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Reading and saving $2000: Why does this change the behavior?

Reading and saving $2000: Why does this change the behavior?
by on (#153054)
When I write this:
Code:
   LDA $2000
   STA $2000

this shouldn't do anything useful, right? It reads the value and writes it back.

So, how come that if I do this and then I do some background graphics work, that my new tiles are drawn vertically while they would be drawn horizontally without these two calls?

The acual code:
Code:
   LDA $2000
   STA $2000
   ; --> Should actually be useless, but influences the following output.
   
   LDA $2002
   LDA $20
   STA $2006
   LDA $00
   STA $2006
   
   LDX #$00
@loop:
   LDA TilesForUpdate, X
   STA $2007
   INX
   CPX #TILES_FOR_UPDATE_COUNT
   BNE @loop
Re: Reading and saving $2000: Why does this change the behav
by on (#153056)
I believe $2000 is a write-only register, which means trying to read it will give you some sort of open busweird behaviour? It doesn't give you the contents of the register. (You need to store that in a variable if you want to recover it later.)

Edit: tepples explains in detail below.
Re: Reading and saving $2000: Why does this change the behav
by on (#153057)
O.k., I'll do. I didn't know that you cannot read from it. But it makes sense since all these $200x values are just for writing.
Re: Reading and saving $2000: Why does this change the behav
by on (#153059)
$2002 is just for reading.

$2004 and $2007 are read-write, though there are some big caveats about reading from $2007 (there is a buffer delay, it's... weird)

wiki: PPU registers
Re: Reading and saving $2000: Why does this change the behav
by on (#153077)
Reading any write-only PPU port will give you the last value written to or read from any PPU port. For example, if you just wrote to $2001 or $2007, then reading $2000 will return that last value you wrote. Reading video memory through $2007 also sets the previous value. Reads from $2002 return the status in bits 7-5 and bits 4-0 of the previous value in bits 4-0. (Low-level explanation: The PPU uses an 8-bit internal data bus for communication with the CPU, which functions as a dynamic latch.)

But I'd recommend against relying on that behavior, as a dynamic latch decays at an unspecified rate, and emulators and famiclones are unlikely to implement it perfectly. If you want to do read-modify-write on a PPU port, save a backup copy of the port in a variable in RAM:
Code:
VRAM_DOWN = $04

  lda last_PPUCTRL
  ora #VRAM_DOWN
  sta last_PPUCTRL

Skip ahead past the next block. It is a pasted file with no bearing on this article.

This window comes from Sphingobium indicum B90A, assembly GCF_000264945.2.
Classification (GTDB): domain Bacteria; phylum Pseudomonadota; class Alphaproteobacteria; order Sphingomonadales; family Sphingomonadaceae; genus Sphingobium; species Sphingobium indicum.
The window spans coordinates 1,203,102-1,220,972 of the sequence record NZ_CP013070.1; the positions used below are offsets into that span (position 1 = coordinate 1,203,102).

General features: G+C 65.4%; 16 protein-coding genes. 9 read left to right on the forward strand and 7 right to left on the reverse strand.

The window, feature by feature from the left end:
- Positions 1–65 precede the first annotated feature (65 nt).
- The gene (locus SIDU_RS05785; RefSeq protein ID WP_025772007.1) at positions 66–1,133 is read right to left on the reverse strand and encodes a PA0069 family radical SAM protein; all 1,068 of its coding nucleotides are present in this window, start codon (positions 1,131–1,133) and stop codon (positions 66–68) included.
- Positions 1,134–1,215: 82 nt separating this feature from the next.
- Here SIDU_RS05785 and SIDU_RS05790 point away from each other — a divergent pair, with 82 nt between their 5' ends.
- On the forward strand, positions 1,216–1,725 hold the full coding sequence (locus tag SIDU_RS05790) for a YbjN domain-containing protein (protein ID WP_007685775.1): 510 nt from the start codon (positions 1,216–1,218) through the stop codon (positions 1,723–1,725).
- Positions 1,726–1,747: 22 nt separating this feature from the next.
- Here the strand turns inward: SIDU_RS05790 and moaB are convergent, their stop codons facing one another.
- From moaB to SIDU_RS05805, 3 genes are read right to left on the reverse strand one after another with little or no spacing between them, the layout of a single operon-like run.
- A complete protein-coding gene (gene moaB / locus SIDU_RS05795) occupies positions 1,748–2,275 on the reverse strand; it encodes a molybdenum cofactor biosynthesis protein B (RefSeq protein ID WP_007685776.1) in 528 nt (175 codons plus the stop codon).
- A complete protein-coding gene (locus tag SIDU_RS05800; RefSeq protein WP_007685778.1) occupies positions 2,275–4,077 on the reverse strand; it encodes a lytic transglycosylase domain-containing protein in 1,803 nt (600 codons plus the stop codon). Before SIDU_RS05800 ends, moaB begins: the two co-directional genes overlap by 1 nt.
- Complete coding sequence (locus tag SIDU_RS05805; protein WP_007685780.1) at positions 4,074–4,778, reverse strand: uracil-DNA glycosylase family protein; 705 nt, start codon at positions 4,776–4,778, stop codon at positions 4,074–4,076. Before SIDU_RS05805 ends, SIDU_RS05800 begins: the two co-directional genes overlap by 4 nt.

sta $2000
Re: Reading and saving $2000: Why does this change the behav
by on (#153103)
tepples wrote:
a dynamic latch decays at an unspecified rate, and emulators and famiclones are unlikely to implement it perfectly

I'm trying to imagine an emulator with a room temperature setting, and simulation of heat dissipation within the NES.
Re: Reading and saving $2000: Why does this change the behav
by on (#153110)
tepples wrote:
But I'd recommend against relying on that behavior

Exactly. After reading all your posts, I won't try to read any of these values at all. If I still need the value, I'll save it into an own variable.
Re: Reading and saving $2000: Why does this change the behav
by on (#153354)
rainwarrior wrote:
tepples wrote:
a dynamic latch decays at an unspecified rate, and emulators and famiclones are unlikely to implement it perfectly

I'm trying to imagine an emulator with a room temperature setting, and simulation of heat dissipation within the NES.

Can you also simulate ZIF stress if region is not set to Japan? :mrgreen:
Re: Reading and saving $2000: Why does this change the behav
by on (#153367)
bootmii wrote:
Can you also simulate ZIF stress if region is not set to Japan? :mrgreen:

Not if we're also simulating a Blinking Light Win.
Re: Reading and saving $2000: Why does this change the behav
by on (#153380)
tepples wrote:
But I'd recommend against relying on that behavior, as a dynamic latch decays at an unspecified rate, and emulators and famiclones are unlikely to implement it perfectly.

Interestingly, it's not a true dynamic latch - the value just sits on the bus lines (via capacitance). Furthermore, writing to VRAM via $2007 actually "stores" the to-be-written value directly on the bus, relying on it not decaying within the dozen or so cycles it takes for the VRAM write to finish. If you were somehow able to write to another PPU register before the VRAM write finished, you'd overwrite the value to be written.